The PIONA project is an example of Q-research’s commitment to the West African country Guinea-Bissau, where several of our employees have worked and researched.
The purpose of the PIONA project is to compare two different HIV treatments among the patients in the Bissau HIV cohort. Our hypothesis is that the treatment recommended by WHO as the standard treatment, is not the most effective in HIV infected people in Guinea-Bissau.
WHO’s recommended standard treatment is based on a drug called NNRTI (non-nucleoid revers transcriptase inhibitor). This treatment is very effective in knocking down the virus, but it has some limitations in the challenges that HIV infected people in Guinea-Bissau faces.
The treatment consists of 3 types of drugs that should preferably be taken at the same time each day. If the treatment is interrupted, two of the drugs will quickly disappear from the blood, which makes the treatment consist of only one drug. This makes the viral load rise with the risk that the HIV infected will become resistant to the drug.
In general, resistance to HIV treatment is a growing problem in Guinea Bissau and other West African countries, because many HIV infected do not take their medication regularly. Vast distances and poor infrastructure means, that HIV-infected can have difficulty regularly receiving their medication at the HIV clinics, which also sometimes run out of medicine. In addition, a general lack of knowledge about the disease among the infected makes it difficult for them to understand the necessity of taking their medication every day, if they feel healthy.
Hypothesis: Our hypothesis is that by changing the standard treatment we will experience less resistance to the medication, which is one of the biggest challenges in the spread of HIV in Africa.
WHO’s second choice of HIV treatment is called a PI based treatment (protease inhibitor). Compared to the standard treatment, it must me taken twice a day and can cause side effects as nausea and stomachache. On the other hand, it is a more robust treatment, and it is more difficult to develop resistance to the drug.
The choice of standard treatment is based on clinical trials in the western countries, but our theory is that the second treatment is better suited for HIV in West Africa.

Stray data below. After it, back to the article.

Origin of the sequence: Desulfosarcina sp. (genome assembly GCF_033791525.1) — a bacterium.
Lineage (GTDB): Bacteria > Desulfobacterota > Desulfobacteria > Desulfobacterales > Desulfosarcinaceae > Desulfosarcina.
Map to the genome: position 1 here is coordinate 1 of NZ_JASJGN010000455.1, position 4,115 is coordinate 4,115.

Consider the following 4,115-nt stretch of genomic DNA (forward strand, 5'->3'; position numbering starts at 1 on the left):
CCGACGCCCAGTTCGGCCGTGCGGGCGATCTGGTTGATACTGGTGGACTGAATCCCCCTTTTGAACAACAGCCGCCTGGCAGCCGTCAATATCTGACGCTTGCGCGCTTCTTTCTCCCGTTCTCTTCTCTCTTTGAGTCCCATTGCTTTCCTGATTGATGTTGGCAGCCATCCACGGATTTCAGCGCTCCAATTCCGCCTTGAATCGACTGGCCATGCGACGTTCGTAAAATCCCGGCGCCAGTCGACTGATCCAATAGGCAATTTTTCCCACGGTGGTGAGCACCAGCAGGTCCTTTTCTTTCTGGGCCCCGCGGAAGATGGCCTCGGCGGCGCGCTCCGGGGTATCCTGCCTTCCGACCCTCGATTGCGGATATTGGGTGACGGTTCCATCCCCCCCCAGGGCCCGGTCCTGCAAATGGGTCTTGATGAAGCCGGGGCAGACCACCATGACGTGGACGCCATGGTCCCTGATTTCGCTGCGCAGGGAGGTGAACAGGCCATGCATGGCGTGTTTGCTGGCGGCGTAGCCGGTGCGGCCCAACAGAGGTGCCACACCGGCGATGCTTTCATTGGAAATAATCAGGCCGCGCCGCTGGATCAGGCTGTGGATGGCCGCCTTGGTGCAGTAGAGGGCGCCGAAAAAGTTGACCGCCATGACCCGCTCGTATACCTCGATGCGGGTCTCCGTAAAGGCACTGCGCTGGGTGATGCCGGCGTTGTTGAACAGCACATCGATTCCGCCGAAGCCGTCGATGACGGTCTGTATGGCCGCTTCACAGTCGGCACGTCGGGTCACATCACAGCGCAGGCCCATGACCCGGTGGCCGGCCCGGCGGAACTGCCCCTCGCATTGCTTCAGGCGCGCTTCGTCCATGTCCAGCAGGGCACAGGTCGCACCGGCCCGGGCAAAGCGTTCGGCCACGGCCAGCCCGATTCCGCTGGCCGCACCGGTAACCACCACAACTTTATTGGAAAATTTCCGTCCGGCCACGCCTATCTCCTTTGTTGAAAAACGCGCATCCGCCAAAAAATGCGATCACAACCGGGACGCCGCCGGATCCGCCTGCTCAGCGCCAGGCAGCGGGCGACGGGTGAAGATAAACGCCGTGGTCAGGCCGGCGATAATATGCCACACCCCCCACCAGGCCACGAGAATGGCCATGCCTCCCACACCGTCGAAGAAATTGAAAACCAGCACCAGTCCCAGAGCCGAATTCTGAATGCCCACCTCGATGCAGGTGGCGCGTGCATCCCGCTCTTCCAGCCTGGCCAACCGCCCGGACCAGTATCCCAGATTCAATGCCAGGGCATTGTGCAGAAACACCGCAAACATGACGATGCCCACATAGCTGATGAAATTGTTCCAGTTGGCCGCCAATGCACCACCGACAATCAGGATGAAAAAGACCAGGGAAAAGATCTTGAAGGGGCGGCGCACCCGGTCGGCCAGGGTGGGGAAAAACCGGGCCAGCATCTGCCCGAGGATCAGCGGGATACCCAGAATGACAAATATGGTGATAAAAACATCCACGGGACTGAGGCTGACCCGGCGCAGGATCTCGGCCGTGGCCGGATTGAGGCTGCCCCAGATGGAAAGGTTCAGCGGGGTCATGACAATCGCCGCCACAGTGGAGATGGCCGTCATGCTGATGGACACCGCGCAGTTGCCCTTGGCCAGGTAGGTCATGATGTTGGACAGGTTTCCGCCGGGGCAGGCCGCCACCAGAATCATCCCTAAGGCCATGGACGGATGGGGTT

HIV-1 and HIV-2
Another argument that speaks for using the PI-based treatment in West Africa is the large group of patients with HIV-2. HIV-2 is a subtype of HIV that is only spread in West Africa and is resistant to WHO’s standard treatment against HIV.
Yet it often happens that people infected with HIV-2 are treated with the ineffective standard treatment against HIV-1 in West Africa. Therefore, we believe that PI based treatment will have a better effect as a standard treatment in West Africa, although it must be taken twice a day, since it works against both HIV-1 and HIV-2.
The Piona project has now as planned included 400 HIV infected people, who have been followed for a year. We await transport of blood samples to Denmark for further analysis of the effects of the treatment, and we expect to announce the first results during 2015.
The following articles have been made as a part of the work with the Bissau HIV cohort:
Cohort Profile: The Bissau HIV Cohort - a cohort of HIV-1, HIV-2 and co-infected patients.
International Journal of Epidemiology, Oktober 2014
Challenges facing HIV treatment in Guinea-Bissau: the benefits of international research collaborations
Bulletin of the WHO, September 2014
Performance of 3 rapid tests for discrimination between HIV-1 and HIV-2 in Guinea-Bissau, West Africa
Journal of Acquired Immune Deficiency Syndroms, Januar 2014
Inter-observer variation of the rapid test SD Bioline HIV 1/2 3.0 for HIV type discrimination: experiences from Guinea-Bissau.
Journal of Acquired Immune Deficiency Syndroms, December 2014
Hepatitis C prevalence among HIV-infected patients in Guinea-Bissau: a descriptive cross-sectional study.
International Journal of Infectious Diseases, November 2014
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